Every Fundmanager set the bar so low that no extra effort is required to achieve the fee. Unless they really mess up they are pretty much guaranteed a performance fee. Funds with low fees will perform better in the long run

Show me just one fund with a benchmark that is inappropriate? Just one? Amazing, on the one hand people say only a tiny proportion of active fund managers can beat the benchmark indices and then in the next sentence the benchmarks are so easy to beat a performance fee is guaranteed. Seems like a huge chasm between some people’s view and reality.

Colson: it is getting really hard to compare a fund to a benchmark because does one use the benchmark at inception, or the 2005 one, or the 2010 one, or the 2017 one, etc etc etc?

The article also well enough explains that fees are charged during out performance years but not corrected for under performing decades.

Colson: how about the R40bn Allan Gray Equity Fund with the benchmark being the average performance of other funds in its category. It means they charge performance fees when they underperform the market. How is that a benchmark that is in the interest of their clients? I’m all ears

Johan_Buys: you also make no sense. If a fund outperformed an index in early and got paid a performance fee and then subsequently underperformed, its performance over the full period will still be better than if it just matched the benchmark in the beginning years and earned zero performance fees. So it is still better for their clients having paid the performance fees initially as it implies there was actaul outperformance. You do know that one cannot charge a performance fee in a way that the performance fee itself causes the fund to have a below benchmark performance, do you? So logically as a client the higher TER the better as it implies superior performance UNLESS your benchmark is rubbish and not actually the market like Allan Gray

According to the Feb factsheet for the Investec Value fund, although the fund is outperforming by 17.5% over 1 year, it is UNDERperforming its benchmark by 2.3% PER YEAR over 3 years and UNDERperforming by 1.9% PER YEAR over 5 years and yet I see they saw fit to charge 1.49% performance fees over the past year, taking the total expense ratio to 2.58%? This is highly unethical. Unless measured since inception, performance fees do NOTHING to align investors interest with managers.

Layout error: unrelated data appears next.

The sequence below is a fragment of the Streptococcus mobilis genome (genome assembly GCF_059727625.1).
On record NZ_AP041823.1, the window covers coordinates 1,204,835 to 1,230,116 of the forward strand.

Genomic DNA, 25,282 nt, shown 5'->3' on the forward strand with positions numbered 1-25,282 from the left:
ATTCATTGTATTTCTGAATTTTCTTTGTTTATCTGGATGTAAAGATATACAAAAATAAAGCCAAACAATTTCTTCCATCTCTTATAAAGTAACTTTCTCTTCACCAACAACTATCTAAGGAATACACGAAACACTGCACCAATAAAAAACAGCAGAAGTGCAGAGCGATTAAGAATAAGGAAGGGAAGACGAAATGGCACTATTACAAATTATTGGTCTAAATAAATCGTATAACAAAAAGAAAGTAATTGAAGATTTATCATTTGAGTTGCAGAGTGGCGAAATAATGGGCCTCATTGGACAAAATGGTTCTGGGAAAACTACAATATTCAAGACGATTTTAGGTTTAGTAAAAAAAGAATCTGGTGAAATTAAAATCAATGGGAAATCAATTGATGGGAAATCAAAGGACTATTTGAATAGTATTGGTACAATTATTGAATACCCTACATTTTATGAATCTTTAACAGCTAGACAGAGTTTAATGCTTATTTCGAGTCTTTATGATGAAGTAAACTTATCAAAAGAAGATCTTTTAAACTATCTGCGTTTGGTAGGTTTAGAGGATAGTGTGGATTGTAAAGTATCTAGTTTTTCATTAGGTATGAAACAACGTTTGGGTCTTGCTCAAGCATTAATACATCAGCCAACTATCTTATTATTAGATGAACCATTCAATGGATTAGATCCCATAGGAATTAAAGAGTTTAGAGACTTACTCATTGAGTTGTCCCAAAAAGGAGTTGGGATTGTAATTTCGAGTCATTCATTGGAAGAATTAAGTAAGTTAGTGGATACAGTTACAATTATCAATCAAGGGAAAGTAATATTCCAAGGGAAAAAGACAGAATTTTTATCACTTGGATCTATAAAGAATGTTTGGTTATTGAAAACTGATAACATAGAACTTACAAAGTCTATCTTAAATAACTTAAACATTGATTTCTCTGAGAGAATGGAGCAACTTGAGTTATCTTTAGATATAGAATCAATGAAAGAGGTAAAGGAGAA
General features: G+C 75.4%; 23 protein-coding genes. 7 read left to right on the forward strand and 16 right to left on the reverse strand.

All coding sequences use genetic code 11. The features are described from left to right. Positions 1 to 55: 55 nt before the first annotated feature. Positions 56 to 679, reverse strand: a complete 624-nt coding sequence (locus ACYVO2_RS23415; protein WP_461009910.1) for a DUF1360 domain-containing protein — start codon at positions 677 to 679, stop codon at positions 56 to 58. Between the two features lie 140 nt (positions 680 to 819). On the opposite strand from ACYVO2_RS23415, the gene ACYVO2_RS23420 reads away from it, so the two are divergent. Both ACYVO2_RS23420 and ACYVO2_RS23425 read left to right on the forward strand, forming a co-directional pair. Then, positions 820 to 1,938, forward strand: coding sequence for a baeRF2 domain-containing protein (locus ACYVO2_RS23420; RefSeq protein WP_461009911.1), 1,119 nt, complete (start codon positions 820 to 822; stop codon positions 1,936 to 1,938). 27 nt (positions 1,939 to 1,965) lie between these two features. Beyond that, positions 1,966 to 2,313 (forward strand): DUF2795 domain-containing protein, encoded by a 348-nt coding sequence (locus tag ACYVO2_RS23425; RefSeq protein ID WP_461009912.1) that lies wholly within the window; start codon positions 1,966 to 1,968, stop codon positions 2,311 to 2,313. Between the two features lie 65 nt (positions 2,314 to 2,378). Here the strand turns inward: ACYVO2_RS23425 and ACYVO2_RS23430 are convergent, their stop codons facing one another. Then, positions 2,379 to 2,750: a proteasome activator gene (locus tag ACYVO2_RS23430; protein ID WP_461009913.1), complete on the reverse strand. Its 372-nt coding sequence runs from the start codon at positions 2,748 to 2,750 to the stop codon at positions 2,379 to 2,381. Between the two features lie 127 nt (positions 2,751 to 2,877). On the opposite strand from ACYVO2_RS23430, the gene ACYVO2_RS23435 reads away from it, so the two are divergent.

ALSO Allan Gray measure their performance versus the category average. (conveniently changed from the All Share Index before!) So as long as they beat the AVERAGE manager (which includes every Joe Bloggs who’s set up a fund-of-funds etc, not just the direct asset managers) they earn a performance fee? And it’s not SINCE INCEPTION so they’ve earned hefty performance fees over time and have actually UNDERPERFORMED their benchmark over 10 years. On the Allan Gray Equity Fund, they are charging 0.8% additional performance fees over past year despite the fund being down 3%! (just less than the AVERAGE manager hence the performance fee)Daylight robbery.

Performance fees are like paying an employee a bonus – the employer/client should be the one to decide when or how much the bonus should be, not the other way around me thinks!

Performance fees are simply an excuse to milk clients. Can you imagine a situation where an asset manager thinks “I’m not getting performance fees for this fund, so let me not try so hard to perform well”?

On what planet do performance fees really incentivise an asset manager?

I am shocked to see these performance fees. No-one tells you or warns you about them. Thank you Patrick for this very educational article. We need lots more like this.

What a pathetic comment. Are you such a baby that you have to be told about the fees of a fund you want to place your hard-earned savings in? Why don’t you just read the fund literature, before investing, that is freely available on all the provider websites. That is what a reasonable person would do in my view. South Africans, get real and grow up.

Wow Colson, play the ball, not the man. At some stage, we all learn something for the first time. I’m not ashamed to admit when I don’t know something. Does calling me a baby for that make you more of a man? I doubt it. But hey, whatever blows your skirt up!

The point I was making was not that I never knew about performance fees at all, but that the research suggests that they are irrelevant and don’t work. I was grateful for this article by Patrick and was moved to express that.

So do you work at a company that charges performance fees? Are you SA’s top asset manager? What was your portfolio return over the past year? Five years? 10 Years? 50 years? How old are you anyway that you need to be so condescending to someone else?

Great response KaraboM! You’ve certainly earned my respect. Colson, you are exactly what is wrong with the industry.

End of comments.